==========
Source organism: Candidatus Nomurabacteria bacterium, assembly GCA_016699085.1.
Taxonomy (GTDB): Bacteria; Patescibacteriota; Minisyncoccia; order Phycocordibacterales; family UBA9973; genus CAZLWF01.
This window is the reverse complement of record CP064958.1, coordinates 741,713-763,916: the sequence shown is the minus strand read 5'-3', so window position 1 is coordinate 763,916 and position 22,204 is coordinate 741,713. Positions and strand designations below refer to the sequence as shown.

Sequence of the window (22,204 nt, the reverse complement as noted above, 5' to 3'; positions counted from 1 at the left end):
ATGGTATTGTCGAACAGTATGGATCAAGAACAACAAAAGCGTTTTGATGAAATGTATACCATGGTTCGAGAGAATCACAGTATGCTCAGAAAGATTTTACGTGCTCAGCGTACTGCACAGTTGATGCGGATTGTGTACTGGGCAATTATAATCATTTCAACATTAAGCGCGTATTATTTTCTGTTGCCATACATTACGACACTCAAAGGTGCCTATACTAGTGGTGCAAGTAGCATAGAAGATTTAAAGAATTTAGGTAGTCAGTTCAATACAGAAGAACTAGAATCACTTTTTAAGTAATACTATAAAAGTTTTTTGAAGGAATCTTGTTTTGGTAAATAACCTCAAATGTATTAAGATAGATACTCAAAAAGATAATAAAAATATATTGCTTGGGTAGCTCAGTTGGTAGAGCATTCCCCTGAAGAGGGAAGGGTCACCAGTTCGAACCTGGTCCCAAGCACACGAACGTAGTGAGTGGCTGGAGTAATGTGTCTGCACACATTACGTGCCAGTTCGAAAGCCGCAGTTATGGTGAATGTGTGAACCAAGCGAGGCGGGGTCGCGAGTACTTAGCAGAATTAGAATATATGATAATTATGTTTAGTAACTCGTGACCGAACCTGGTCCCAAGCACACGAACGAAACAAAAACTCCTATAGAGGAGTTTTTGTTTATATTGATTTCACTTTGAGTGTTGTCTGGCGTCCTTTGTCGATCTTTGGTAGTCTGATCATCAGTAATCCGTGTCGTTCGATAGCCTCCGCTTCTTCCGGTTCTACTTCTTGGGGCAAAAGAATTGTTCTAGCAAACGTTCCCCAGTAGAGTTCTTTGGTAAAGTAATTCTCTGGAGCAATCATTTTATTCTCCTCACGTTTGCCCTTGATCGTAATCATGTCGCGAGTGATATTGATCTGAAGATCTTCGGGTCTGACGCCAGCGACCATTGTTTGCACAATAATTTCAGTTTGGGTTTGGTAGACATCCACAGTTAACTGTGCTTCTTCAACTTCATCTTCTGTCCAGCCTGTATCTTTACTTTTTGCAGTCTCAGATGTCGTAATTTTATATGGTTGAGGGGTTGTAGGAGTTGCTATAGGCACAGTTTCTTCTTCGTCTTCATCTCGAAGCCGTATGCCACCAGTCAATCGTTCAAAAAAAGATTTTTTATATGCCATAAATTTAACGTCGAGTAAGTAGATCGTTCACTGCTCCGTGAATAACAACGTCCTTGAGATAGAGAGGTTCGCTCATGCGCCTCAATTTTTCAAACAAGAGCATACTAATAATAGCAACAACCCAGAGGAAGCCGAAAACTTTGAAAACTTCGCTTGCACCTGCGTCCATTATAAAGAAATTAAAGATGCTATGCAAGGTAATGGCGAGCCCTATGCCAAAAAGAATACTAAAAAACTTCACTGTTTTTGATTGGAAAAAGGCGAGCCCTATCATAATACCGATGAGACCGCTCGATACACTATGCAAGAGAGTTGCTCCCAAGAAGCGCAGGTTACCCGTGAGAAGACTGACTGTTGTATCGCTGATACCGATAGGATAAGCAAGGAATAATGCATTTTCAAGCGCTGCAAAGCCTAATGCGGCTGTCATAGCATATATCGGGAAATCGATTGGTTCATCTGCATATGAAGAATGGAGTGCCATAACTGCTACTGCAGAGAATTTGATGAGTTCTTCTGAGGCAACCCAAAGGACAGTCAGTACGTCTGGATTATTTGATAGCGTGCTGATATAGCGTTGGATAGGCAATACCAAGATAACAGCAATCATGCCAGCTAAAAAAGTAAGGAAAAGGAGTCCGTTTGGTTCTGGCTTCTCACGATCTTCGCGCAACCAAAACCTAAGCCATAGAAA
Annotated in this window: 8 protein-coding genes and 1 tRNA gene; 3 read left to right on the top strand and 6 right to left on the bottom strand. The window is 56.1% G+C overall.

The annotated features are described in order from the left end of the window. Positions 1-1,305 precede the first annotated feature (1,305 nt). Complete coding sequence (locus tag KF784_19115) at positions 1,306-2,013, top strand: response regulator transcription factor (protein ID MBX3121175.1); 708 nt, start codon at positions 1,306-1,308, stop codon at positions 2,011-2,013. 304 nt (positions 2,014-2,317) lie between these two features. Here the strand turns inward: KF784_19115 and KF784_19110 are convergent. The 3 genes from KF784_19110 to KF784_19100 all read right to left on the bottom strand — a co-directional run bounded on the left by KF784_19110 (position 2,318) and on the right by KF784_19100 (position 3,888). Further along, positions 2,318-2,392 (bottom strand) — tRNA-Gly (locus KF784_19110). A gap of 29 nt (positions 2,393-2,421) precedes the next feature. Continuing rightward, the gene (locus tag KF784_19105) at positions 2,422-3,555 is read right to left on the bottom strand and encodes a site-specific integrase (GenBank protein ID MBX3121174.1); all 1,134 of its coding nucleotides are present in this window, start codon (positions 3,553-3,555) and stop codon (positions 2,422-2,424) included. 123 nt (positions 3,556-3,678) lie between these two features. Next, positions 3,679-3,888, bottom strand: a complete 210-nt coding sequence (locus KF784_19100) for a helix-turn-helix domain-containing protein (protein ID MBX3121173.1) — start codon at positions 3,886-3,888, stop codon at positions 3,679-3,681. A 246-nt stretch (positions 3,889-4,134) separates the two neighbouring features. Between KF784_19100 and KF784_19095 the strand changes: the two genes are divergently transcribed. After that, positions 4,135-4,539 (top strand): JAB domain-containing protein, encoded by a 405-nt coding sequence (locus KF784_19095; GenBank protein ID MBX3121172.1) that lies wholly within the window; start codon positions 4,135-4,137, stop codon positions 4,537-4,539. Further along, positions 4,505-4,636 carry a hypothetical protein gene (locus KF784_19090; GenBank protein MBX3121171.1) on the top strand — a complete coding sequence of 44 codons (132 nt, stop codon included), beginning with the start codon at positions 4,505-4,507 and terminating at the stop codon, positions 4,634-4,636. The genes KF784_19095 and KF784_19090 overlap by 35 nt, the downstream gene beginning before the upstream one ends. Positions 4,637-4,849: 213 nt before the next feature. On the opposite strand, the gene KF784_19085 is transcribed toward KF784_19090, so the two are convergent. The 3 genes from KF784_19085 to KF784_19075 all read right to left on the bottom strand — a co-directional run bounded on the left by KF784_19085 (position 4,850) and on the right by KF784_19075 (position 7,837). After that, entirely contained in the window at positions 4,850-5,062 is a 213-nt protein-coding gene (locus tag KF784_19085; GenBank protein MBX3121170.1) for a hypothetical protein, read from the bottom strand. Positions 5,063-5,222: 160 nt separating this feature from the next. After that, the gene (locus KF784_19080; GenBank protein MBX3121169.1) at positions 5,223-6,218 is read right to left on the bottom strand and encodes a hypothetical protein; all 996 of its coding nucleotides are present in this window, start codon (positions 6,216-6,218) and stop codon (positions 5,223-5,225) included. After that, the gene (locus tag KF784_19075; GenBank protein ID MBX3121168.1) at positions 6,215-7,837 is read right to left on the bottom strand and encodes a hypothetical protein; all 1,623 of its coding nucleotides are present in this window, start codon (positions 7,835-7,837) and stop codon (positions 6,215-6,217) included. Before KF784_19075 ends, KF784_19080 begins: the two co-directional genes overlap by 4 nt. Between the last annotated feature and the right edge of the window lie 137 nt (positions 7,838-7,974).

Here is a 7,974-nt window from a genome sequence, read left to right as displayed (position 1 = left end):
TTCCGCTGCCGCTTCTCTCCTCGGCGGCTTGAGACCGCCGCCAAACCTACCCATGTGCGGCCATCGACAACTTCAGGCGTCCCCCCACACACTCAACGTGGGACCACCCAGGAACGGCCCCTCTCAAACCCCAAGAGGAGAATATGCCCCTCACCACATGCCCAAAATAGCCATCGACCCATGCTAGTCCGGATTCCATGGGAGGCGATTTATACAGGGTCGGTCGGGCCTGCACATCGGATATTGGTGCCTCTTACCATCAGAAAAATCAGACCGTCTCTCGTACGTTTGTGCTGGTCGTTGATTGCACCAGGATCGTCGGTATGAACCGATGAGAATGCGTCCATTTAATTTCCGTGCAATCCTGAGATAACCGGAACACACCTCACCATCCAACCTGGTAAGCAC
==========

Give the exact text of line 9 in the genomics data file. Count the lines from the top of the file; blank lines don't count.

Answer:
TTCCGCTGCCGCTTCTCTCCTCGGCGGCTTGAGACCGCCGCCAAACCTACCCATGTGCGGCCATCGACAACTTCAGGCGTCCCCCCACACACTCAACGTGGGACCACCCAGGAACGGCCCCTCTCAAACCCCAAGAGGAGAATATGCCCCTCACCACATGCCCAAAATAGCCATCGACCCATGCTAGTCCGGATTCCATGGGAGGCGATTTATACAGGGTCGGTCGGGCCTGCACATCGGATATTGGTGCCTCTTACCATCAGAAAAATCAGACCGTCTCTCGTACGTTTGTGCTGGTCGTTGATTGCACCAGGATCGTCGGTATGAACCGATGAGAATGCGTCCATTTAATTTCCGTGCAATCCTGAGATAACCGGAACACACCTCACCATCCAACCTGGTAAGCAC